Gypsy & Traveller campaigners celebrate Government ‘U-turn’ on youth justice

2 March 2017

Gypsy and Traveller campaigners are celebrating a Government U-turn this week after their campaign to introduce ethnic monitoring in the youth criminal justice system to help Gypsy and Traveller children in youth custody was given a boost by a Labour MP.

The Traveller Movement, the Irish Chaplaincy and Kate Green MP, have been working together to campaign in Parliament for better treatment for Gypsy and Traveller children in youth custody since November 2016.

The Government’s decision means that young Gypsies and Travellers, who have some of the very worst experiences of custody and greater care needs, will finally be included in the official ethnicity data collection used in the youth justice system.

“This victory means that Gypsy and Traveller children in youth custody will be able to be identified and receive more support and help with their well-being and rehabilitation than they currently do under the present system,” a Traveller Movement spokesperson told The Travellers’ Times. 

“Although no official data currently exists, research into youth justice almost always finds that Gypsy and Traveller children are overrepresented and have worse outcomes compared to other children,” they added.

The Traveller Movement analysed data from HM Inspectorate of Prisons ‘Children in Custody’ report, and found that GTR children also reported worse experiences in custody compared to other children; particularly in relation to safety, health, understanding procedures and being prepared for life after release.

The announcement came in a letter (dated 10 February) from Dr Philip Lee MP, Minister for Victims, Youth and Family Justice to Kate Green MP in response to a Westminster Hall Debate she called on outcomes for Gypsies and Travellers in the Youth Justice System.

Dr Lee said the Youth Justice Board now plans to “stipulate the future collection of ethnicity data based on the 18+1 ethnicity categories used in the 2011 Census (which includes ‘Gypsy or Irish Traveller’ as a separate category)”.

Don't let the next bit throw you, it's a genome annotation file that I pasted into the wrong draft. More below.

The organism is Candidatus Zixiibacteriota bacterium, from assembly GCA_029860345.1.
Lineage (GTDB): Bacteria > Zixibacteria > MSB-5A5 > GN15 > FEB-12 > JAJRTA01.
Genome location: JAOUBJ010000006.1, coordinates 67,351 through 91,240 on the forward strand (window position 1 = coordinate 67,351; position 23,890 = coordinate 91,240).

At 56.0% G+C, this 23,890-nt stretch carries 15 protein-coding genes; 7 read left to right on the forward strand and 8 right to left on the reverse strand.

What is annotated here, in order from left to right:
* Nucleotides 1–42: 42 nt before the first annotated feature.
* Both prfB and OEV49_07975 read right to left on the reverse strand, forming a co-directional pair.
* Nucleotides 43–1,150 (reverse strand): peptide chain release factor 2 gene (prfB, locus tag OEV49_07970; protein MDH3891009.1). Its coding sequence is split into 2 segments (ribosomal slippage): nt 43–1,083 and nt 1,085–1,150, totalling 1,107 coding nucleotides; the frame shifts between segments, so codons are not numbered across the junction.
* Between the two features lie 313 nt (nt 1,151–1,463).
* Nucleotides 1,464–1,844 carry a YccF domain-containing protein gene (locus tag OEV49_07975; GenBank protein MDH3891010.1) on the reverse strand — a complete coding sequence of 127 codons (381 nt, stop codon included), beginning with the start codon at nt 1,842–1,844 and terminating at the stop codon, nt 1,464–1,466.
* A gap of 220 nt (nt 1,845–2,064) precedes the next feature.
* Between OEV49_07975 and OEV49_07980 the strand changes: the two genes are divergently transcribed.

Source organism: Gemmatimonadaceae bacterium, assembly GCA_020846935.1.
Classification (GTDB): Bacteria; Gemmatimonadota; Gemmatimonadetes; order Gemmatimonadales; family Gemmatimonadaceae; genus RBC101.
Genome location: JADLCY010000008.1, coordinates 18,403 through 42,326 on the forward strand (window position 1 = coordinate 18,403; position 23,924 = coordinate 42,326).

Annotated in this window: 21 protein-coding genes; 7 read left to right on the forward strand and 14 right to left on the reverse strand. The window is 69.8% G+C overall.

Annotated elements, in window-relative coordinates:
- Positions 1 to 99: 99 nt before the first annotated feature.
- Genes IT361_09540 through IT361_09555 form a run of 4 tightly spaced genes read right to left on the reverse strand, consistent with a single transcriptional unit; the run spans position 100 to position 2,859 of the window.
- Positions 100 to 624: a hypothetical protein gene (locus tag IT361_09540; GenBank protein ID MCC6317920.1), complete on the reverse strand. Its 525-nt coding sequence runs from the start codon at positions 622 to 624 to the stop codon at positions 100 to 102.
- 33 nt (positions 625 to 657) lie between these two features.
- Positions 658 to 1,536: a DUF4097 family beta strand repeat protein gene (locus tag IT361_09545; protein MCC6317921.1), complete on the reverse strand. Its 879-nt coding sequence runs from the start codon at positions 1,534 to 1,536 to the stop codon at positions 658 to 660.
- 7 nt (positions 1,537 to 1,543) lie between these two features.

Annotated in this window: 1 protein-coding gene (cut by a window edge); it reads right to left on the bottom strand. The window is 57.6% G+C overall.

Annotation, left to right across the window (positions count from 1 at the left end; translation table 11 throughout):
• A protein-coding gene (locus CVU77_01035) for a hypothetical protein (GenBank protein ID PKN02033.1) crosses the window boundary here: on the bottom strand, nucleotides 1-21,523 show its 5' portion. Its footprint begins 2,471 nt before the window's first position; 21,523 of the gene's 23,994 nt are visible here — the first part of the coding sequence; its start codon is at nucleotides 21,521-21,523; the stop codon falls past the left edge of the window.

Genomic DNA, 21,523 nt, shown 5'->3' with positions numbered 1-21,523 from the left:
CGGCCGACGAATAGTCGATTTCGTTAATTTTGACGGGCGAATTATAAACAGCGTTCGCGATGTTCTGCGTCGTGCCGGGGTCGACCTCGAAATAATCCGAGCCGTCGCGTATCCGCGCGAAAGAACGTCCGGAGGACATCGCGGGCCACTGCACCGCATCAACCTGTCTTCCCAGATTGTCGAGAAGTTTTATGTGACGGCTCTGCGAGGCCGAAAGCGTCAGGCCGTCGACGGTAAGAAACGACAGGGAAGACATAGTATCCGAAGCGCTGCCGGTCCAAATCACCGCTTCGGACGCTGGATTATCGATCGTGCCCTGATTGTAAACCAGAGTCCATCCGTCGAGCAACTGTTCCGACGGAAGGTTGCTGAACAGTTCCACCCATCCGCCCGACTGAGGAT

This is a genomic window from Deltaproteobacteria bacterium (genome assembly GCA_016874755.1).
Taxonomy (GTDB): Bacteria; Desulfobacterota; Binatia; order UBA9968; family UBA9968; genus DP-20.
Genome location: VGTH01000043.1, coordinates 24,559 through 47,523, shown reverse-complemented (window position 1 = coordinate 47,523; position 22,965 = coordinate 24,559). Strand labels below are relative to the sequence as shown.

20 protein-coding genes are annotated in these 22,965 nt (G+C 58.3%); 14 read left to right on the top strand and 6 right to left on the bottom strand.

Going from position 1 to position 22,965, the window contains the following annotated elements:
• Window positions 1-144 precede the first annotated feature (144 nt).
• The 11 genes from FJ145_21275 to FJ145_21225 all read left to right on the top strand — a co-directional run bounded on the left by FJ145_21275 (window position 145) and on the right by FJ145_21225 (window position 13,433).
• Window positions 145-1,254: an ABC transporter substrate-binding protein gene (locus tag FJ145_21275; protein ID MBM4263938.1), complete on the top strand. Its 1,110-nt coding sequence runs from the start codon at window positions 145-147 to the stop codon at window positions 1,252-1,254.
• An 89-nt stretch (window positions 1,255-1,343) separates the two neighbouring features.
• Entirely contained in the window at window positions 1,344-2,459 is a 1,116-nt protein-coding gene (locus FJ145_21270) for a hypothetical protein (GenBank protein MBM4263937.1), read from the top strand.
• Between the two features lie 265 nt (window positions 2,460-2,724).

Dr Lee added that changes will “start to be implemented by October 2017” and hope it to be completely rolled out by “March 2018”.

Kate Green, Labour MP for Stretford and Urmston and Parliamentary champion on the issue said: “I am pleased that the Government has finally moved from warm words to action. For too long the needs of this deeply disadvantaged group of children in the youth justice system have been overlooked and ignored.”

“I hope we begin to see the institutions and facilities developing targeted strategies to improve outcomes for Gypsies, Travellers and Roma in custody, promoting courses that will allow them to lawfully participate in business that fits with GTR family life on release,” she added.

The announcement was met with delight by Dr Conn MacGabhann, author of Voices Unheard: Irish Travellers in Prison & Right Type of Education, who said the Government’s decision is the “best Traveller news in terms of Government policy in years” and a change that “will make a lot of lives better”.

Commenting on the policy change, Yvonne MacNamara, the Chief Executive of the Traveller Movement, said that they were absolutely delighted that the Government has finally agreed to implement this much needed change that will greatly improve the lives of many Gypsy and Traveller children.

“We are extremely grateful to Kate Green MP for all her hard work in driving through this change, without her support it is difficult to envisage such a positive response from the Government,” said Yvonne MacNamara.

She added that Kate Green was instrumental in helping the Traveller Movement and the Irish Chaplaincy to get a “U-turn” from the government.

“By working in partnership we have shown that voluntary organisations can make a real difference in influencing government policy,” she said.

Ellena Costello, Project Officer at the Irish Chaplaincy, said that they welcomed the Government’s decision to finally implement ethnic monitoring of Gypsy, Traveller and Roma children in custody.

“Correct and effective ethic monitoring will, without doubt, improve the outcomes for Gypsy and Traveller children in custody,” said Ellena Costello.

“We have seen the positive effects ethic monitoring has had in the adult penal system, by reducing the stigma of identifying as a member of the community right through to specific education initiatives aimed at Travellers and Gypsies,” she added.

“The up to date figures will encourage the youth justice board to form targeted rehabilitative initiatives, which will not only improve each individual child’s life but the lives of the community as a whole.”

Campaign timeline

The Government’s shift in policy came after an intensive coordinated campaign by the two organisations on the issue, which began in November 2016. The campaign has been reported on in depth by The Travellers’ Times.

November 2016: The campaign began with amendments tabled to the Policing & Crime Bill by Baroness Sally Brinton & Lord Richard Rosser.

December 2016: The Traveller Movement then published research, with Kate Green MP writing the foreword, which found that Gypsy, Traveller and Roma children had worse experiences & outcomes of custody compared to other children.

February 2017: This research then led to Kate Green calling a debate in Parliament to discuss the outcomes for Gypsies and Travellers in the Youth Justice System.

February 2017: The Government agree to mandate that the future collection of ethnicity data will be based on the 18+1 ethnicity categories used in 2011 Census (which includes ‘Gypsy or Irish Traveller’ as a separate category).